Kombucha is a big buzz word these days and I even see a kombucha tap at my co-op. What is it? Can you make it yourself? And, should you be drinking it?
Kombucha is a fermented tea. You can buy it bottled in the store but you can also make it at home (we will get to that). Just like other fermented foods, kombucha is packed with lovely probiotic goodness and can help your digestive system have good flora. With consistent use of probiotics you can also reduce a variety of symptoms that may be due to inflammation or irritation of your digestive tract.
If you get into a kombucha kick you may find that you want to make it yourself. It is not hard and once you get going the variation of flavors is nearly endless. Before you get going with making different flavors you need to obtain a scoby-the colony of bacteria that will grow within your tea. Often people will get these from a friend but if you want to grow your own scoby it is not too hard.
You need three simple ingredients to make a scoby yourself: black/green tea, sugar, and a bottle of kombucha off the shelf (preferrably with a colony chunk already in it. The best kombucha to get for this is an unflavored, unfiltered, and unpasturized bottle. Any of these others may not develop a scoby through this method.
To begin, set your bottle of kombucha (unopened) on the counter to bring it to room temperature (about 3 hours). Brew a cup (8oz) of black/green tea. Add 2 TBSP of sugar to this tea (do not use honey) while the tea is still warm. Allow the tea to cool to room temperature.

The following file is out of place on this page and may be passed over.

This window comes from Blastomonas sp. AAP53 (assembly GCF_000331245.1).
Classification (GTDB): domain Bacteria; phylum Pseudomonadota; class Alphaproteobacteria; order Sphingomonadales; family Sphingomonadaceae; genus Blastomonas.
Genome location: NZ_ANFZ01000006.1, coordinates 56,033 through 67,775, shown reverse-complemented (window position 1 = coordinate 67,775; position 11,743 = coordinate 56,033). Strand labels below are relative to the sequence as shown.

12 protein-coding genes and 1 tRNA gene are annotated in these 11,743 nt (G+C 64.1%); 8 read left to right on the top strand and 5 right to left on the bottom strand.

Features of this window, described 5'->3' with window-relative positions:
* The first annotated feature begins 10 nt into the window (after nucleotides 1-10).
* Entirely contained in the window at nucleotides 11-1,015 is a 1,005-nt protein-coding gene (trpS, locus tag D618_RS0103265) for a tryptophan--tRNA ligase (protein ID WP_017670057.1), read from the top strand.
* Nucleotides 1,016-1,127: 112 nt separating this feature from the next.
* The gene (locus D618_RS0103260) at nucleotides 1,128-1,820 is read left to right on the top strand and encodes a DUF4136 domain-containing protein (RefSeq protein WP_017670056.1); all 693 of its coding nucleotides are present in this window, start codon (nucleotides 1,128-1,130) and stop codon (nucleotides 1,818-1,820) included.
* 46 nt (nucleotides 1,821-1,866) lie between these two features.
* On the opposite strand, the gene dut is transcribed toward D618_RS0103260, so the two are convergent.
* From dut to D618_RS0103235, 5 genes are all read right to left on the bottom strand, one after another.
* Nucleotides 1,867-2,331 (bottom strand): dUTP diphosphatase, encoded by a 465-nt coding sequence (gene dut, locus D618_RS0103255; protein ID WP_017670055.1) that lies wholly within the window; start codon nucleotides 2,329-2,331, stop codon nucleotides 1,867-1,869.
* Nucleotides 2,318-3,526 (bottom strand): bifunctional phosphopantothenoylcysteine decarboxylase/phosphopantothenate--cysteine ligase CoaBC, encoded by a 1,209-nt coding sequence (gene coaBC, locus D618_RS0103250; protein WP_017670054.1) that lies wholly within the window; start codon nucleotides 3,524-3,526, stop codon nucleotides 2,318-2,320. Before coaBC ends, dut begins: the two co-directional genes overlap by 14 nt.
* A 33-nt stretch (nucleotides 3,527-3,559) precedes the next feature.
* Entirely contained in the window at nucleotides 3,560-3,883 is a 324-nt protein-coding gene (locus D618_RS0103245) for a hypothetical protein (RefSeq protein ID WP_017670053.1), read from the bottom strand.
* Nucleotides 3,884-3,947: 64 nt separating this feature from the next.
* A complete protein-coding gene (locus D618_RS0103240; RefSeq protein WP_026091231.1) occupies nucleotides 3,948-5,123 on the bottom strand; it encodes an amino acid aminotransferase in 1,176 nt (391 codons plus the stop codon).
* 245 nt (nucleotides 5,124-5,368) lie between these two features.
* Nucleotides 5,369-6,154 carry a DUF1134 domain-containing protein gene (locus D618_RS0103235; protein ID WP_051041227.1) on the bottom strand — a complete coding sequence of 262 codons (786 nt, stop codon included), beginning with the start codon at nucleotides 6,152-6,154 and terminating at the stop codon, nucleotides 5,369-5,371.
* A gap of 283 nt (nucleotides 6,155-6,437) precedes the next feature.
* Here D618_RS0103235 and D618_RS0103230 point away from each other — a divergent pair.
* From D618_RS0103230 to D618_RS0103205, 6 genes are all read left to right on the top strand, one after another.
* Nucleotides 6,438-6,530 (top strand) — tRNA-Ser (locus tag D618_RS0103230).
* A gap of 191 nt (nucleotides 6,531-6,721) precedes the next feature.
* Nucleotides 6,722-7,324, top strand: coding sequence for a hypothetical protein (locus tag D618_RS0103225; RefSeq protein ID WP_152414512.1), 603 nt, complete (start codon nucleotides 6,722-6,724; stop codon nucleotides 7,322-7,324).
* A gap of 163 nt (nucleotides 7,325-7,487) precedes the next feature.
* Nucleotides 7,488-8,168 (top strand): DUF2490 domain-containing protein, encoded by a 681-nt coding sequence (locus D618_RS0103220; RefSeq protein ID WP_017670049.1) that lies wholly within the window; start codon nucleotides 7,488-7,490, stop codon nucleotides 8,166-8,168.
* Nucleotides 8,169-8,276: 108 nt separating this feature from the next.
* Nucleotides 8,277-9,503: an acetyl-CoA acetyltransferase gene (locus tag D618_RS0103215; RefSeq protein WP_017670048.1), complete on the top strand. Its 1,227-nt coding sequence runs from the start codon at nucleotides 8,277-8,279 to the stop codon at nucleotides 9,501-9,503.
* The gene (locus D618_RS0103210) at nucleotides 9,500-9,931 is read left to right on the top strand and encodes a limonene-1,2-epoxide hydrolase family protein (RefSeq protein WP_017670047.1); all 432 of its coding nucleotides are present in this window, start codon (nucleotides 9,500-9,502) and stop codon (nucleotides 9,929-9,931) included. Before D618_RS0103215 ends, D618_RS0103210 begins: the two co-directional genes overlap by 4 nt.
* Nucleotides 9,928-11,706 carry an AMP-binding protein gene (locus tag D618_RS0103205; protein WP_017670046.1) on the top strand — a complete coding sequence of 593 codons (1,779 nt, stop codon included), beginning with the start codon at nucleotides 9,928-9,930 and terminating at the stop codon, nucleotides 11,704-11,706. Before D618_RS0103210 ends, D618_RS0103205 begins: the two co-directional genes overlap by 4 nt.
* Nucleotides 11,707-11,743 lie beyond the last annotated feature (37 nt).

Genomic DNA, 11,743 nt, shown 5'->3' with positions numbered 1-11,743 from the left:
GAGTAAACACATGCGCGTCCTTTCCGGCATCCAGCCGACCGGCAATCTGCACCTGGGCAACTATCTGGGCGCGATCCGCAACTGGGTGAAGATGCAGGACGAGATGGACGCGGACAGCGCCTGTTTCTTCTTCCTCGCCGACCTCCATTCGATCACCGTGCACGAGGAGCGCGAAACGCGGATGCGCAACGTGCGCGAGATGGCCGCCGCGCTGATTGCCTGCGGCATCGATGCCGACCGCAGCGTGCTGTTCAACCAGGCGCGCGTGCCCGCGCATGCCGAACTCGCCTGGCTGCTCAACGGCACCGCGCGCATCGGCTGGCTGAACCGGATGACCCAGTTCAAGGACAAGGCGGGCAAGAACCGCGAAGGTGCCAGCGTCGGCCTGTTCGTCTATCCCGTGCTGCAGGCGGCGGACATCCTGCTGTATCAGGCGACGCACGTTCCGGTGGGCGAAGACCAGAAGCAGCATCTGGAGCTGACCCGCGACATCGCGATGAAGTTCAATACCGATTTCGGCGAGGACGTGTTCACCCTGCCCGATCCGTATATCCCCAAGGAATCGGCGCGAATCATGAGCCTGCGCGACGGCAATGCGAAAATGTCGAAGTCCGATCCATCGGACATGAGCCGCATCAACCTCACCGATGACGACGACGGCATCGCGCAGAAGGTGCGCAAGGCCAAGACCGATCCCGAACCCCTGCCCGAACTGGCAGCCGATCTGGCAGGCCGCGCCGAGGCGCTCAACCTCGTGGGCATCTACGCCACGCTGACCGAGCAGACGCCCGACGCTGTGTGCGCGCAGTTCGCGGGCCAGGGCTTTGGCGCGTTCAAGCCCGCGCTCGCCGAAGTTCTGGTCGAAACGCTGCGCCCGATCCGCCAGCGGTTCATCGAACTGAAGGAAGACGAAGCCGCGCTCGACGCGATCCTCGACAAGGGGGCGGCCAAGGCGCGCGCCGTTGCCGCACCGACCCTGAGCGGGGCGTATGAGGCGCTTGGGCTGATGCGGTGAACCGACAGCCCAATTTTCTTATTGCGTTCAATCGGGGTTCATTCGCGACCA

When booth the bottle of kombucha and the cup of sweet tea are the same temperature, combine them into the same container. This container needs to be about a gallon size glass jar. Do not put a lid on it. Instead, place a few layers of cheese cloth or a sheet of a muslin cloth on top and secure it with a rubber band. This is so that the kombucha can breathe. Place this mixture into a warm corner that is not exposed to light and will not be moved around.
Let this jar sit for 2-3 weeks. As it sits, a film will form on the top of the liquid. This is the scoby. It protects the liquid underneath it from going bad while it ferments. When the scoby has reached about 1/4 inch thick it is then ready to be used to make kombucha. You will need to also use the remaining tea to make a batch of kombucha so don’t throw anything out.
This last picture here is similar to what your scoby should look like at the end of three weeks. Look forward to our blog in a few weeks on how to make kombucha with your scoby.
Jillian Carnrick, founder and manager of The Dancing Herbalist, has a Masters of Science Degree in Herbal Medicine, practices as a nutritionist, and is a Certified Personal Trainer and Exercise Is Medicine Professional through the American College of Sports Medicine. The Dancing Herbalist posts on this blog every Thursday. For more of our posts, join us on Patreon. Jillian also presents regular live classes in The Dancing Herbalist’s home herbalist courses online. For more learning opportunities or to work one-on-one with Jillian with her wellness and herbal consultationsvisit The Dancing Herbalist.com.